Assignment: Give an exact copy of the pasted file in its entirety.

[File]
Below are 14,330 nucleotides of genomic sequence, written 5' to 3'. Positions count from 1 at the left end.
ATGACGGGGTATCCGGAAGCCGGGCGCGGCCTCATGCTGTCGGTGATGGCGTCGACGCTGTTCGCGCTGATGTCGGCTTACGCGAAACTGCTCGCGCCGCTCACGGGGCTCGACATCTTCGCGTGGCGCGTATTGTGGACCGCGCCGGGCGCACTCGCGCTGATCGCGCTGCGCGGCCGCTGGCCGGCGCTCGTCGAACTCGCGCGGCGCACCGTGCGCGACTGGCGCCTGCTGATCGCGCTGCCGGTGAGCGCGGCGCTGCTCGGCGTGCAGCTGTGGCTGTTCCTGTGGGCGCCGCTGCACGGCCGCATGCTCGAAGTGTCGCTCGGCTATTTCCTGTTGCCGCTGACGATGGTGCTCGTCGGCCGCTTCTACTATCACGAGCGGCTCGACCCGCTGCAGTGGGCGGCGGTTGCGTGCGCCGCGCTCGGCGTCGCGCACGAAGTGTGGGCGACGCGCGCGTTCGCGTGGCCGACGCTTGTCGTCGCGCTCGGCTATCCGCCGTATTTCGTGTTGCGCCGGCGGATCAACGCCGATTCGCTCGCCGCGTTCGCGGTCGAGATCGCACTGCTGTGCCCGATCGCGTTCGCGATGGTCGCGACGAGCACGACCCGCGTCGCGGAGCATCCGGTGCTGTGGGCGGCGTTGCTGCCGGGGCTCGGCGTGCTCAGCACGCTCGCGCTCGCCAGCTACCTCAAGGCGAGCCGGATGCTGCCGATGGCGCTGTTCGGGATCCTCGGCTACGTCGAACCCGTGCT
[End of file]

Below are 14,330 nucleotides of genomic sequence, written 5' to 3'. Positions count from 1 at the left end.
ATGACGGGGTATCCGGAAGCCGGGCGCGGCCTCATGCTGTCGGTGATGGCGTCGACGCTGTTCGCGCTGATGTCGGCTTACGCGAAACTGCTCGCGCCGCTCACGGGGCTCGACATCTTCGCGTGGCGCGTATTGTGGACCGCGCCGGGCGCACTCGCGCTGATCGCGCTGCGCGGCCGCTGGCCGGCGCTCGTCGAACTCGCGCGGCGCACCGTGCGCGACTGGCGCCTGCTGATCGCGCTGCCGGTGAGCGCGGCGCTGCTCGGCGTGCAGCTGTGGCTGTTCCTGTGGGCGCCGCTGCACGGCCGCATGCTCGAAGTGTCGCTCGGCTATTTCCTGTTGCCGCTGACGATGGTGCTCGTCGGCCGCTTCTACTATCACGAGCGGCTCGACCCGCTGCAGTGGGCGGCGGTTGCGTGCGCCGCGCTCGGCGTCGCGCACGAAGTGTGGGCGACGCGCGCGTTCGCGTGGCCGACGCTTGTCGTCGCGCTCGGCTATCCGCCGTATTTCGTGTTGCGCCGGCGGATCAACGCCGATTCGCTCGCCGCGTTCGCGGTCGAGATCGCACTGCTGTGCCCGATCGCGTTCGCGATGGTCGCGACGAGCACGACCCGCGTCGCGGAGCATCCGGTGCTGTGGGCGGCGTTGCTGCCGGGGCTCGGCGTGCTCAGCACGCTCGCGCTCGCCAGCTACCTCAAGGCGAGCCGGATGCTGCCGATGGCGCTGTTCGGGATCCTCGGCTACGTCGAACCCGTGCT